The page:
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The philosophy behind list indexes in python

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I bet this is asked quite frequently, however after quite a few hours searching I haven't found an answer.

What is the thinking behind stopping 'one short' when slicing or iterating through lists?

By example;

>>> a=[0,1,2,3,4,5,6]
>>> a
[0, 1, 2, 3, 4, 5, 6]
>>> a[2:5]
[2, 3, 4]

To my mind, it makes more sense to go to 5. I'm sure there's a good reason, but I'm worried it will result in a lot of 'one-off' errors for me, so I need to get my head around the philosophy of this behaviour, and where else it is observed (or not observed.)

I'm just a hobbyist who likes to learn things, and the Raspberry Pi has me interested in Python. I have dabbled in QB, VB, Spin (Parallex), Bascom, and Arduino's in the past.

posted Jun 15, 2013 by anonymous

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I find Dijkstras explanation rather convincing: [2]

1 Answer

+1 vote

There are two equally plausible ways to identify positions in a list/string/whatever. One is to number the elements, the other to number the gaps between them. I'll try my hand at some ASCII art... be sure to view this in a monospaced font.

[ 0 , 1 , 2 , 3 , 4 , 5 , 6 ]
| | | | | | | |
0 1 2 3 4 5 6 7
-7 -6 -5 -4 -3 -2 -1 (0)

When you ask for the slice from 2 to 5, you get the elements between those slot markers. That's [2,3,4].

When you ask for negative indices, the same applies, only there's no parallel way to ask for negative 0 aka end of list. [1]

>>> a[2:-2]
[2, 3, 4]

There are a number of reasons for working this way. For instance, the length of the range a[x:y] is simply y-x, negative indices aside. It's even more significant when you look at something that doesn't have
discrete units - such as times. Suppose you invent a data type to represent a time range. You might
describe a TV show as lasting from 10:00 till 10:30; but what do you really mean by those times? Do you mean from the start of 10:00 until the end of 10:30? When is the end of 10:30? Is it the end of the
minute 10:30, the end of the second 10:30:00, the end of the millisecond 10:30:00.000? Easier to describe it as the beginning of that moment, because that has the same meaning regardless of your
resolution. You can always add more trailing zeroes to either the start time or the end time, without changing the meaning of the range.
Same applies to generation of random numbers. If you have a function that generates a random number uniformly in the range [0,1) - that is, including 0 but not including 1 - and you multiply it by an integer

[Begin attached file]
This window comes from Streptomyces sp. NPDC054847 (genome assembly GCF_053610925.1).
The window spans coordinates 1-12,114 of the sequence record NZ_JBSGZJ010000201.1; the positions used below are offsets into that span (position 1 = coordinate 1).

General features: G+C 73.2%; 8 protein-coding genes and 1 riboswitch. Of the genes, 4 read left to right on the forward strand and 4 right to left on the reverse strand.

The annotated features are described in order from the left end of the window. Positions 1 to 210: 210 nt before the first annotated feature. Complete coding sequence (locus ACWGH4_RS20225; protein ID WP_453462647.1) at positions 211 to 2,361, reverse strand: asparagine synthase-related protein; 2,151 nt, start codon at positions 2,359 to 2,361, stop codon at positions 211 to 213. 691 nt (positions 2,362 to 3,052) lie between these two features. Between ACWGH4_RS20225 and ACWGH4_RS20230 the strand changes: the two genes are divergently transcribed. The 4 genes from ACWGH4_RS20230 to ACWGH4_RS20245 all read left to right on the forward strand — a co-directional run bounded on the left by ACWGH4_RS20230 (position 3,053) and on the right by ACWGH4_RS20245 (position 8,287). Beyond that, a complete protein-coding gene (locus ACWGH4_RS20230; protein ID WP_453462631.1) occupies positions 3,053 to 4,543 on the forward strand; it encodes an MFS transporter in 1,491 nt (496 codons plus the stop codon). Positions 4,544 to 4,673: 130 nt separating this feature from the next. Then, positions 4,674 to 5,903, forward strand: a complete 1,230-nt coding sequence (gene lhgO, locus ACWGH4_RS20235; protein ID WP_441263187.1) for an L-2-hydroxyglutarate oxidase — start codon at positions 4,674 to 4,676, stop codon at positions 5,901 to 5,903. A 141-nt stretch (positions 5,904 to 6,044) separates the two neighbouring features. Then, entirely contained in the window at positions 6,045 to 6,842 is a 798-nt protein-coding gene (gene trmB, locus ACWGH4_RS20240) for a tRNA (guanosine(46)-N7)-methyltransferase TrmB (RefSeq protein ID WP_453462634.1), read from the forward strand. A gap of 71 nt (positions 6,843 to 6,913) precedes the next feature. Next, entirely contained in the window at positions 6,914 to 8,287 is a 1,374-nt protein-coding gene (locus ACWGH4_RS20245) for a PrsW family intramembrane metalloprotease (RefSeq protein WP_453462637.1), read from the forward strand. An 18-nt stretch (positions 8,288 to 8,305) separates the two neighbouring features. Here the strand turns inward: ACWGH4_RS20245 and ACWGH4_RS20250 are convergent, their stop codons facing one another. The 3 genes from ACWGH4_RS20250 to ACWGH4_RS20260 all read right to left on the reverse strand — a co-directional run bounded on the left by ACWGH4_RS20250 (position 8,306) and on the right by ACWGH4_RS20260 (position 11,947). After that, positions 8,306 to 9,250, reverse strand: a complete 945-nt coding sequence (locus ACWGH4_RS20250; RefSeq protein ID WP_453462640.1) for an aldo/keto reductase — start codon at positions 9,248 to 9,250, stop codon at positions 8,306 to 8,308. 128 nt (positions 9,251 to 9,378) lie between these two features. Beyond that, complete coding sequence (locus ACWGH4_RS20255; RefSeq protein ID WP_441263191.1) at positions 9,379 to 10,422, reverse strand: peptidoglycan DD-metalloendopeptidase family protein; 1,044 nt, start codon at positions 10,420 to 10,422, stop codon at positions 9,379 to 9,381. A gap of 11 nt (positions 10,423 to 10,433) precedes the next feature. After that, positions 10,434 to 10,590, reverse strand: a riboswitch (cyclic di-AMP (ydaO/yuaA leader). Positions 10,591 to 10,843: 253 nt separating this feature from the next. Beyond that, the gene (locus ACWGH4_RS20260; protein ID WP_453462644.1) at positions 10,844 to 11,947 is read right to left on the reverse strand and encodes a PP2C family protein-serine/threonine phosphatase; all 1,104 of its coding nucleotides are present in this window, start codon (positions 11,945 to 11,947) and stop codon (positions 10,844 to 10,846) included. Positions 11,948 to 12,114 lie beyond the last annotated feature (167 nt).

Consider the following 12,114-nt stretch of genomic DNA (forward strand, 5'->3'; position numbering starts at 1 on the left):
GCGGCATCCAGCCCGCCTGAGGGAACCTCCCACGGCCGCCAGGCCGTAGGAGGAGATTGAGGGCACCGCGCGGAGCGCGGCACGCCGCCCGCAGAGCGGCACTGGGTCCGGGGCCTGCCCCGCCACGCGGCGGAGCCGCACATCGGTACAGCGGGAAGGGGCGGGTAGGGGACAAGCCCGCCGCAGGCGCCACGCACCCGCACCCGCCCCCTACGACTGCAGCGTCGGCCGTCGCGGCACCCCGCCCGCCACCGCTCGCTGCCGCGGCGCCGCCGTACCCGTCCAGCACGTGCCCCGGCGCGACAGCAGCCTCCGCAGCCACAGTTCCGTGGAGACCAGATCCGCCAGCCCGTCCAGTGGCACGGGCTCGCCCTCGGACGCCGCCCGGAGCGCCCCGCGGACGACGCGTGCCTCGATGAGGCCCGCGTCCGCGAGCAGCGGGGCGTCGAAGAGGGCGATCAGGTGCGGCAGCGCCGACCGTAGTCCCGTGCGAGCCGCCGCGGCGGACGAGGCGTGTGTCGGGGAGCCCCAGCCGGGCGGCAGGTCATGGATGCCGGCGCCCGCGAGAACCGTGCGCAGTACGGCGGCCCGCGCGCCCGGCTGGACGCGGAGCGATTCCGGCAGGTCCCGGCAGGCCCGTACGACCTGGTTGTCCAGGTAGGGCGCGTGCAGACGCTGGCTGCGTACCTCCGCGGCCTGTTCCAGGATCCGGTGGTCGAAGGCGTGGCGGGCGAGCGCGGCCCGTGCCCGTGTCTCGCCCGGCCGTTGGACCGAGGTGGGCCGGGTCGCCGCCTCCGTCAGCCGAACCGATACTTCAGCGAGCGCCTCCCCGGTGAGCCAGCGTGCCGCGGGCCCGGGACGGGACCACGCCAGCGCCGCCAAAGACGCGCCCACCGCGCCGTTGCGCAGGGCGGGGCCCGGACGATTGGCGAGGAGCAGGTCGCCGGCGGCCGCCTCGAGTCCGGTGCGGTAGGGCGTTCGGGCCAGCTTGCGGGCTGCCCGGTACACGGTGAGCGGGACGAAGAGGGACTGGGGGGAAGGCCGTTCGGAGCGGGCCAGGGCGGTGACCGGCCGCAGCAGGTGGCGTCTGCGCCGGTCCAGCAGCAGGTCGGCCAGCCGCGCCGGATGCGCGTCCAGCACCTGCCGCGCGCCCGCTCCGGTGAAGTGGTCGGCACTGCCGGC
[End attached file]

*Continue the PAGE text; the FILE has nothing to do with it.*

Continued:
and truncate the decimal, you get a random integer uniformly in the range [0,x), which is an extremely useful thing. You don't even need to care what the actual range in the RNG is (does it produce 0.000
through 0.999, or 0.000000 through 0.999999?), as long as it's significantly more than your target range. But if the RNG could return 1.0, then you need to deal with that possibility in your result, which
frankly isn't much use.

It takes some getting used to, perhaps, given that most people in the real world work with closed ranges; but ultimately it makes far more sense. And if it weren't for a huge case of lock-in, I would wish we
could change the way Scripture references are interpreted, for the same reasons. Taking examples from tomorrow's church service, two of the readings are Matthew 18:15-20 and Philippians 3:8-10. When you
look in a Bible, you'll find verse numbers preceding the verses (at least, that's the convention in most editions). If the ranges were written as half-open (eg Matt 18:15-21), it would be simply from verse
marker 15 to verse marker 21; and "to the end of the chapter" or "to the end of the book" would have obvious notations (eg Matt 18:15-19:1 or Matt 27-Mark 1). Of course, this would make for a huge amount of confusion, since the present system has been around for centuries... but it would make more sense, so I'm very much glad it's the way Python chose to do it :)

[1] You can use None or omit the index, but there's no "negative 0" integer to use.

answer Jun 15, 2013 by anonymous
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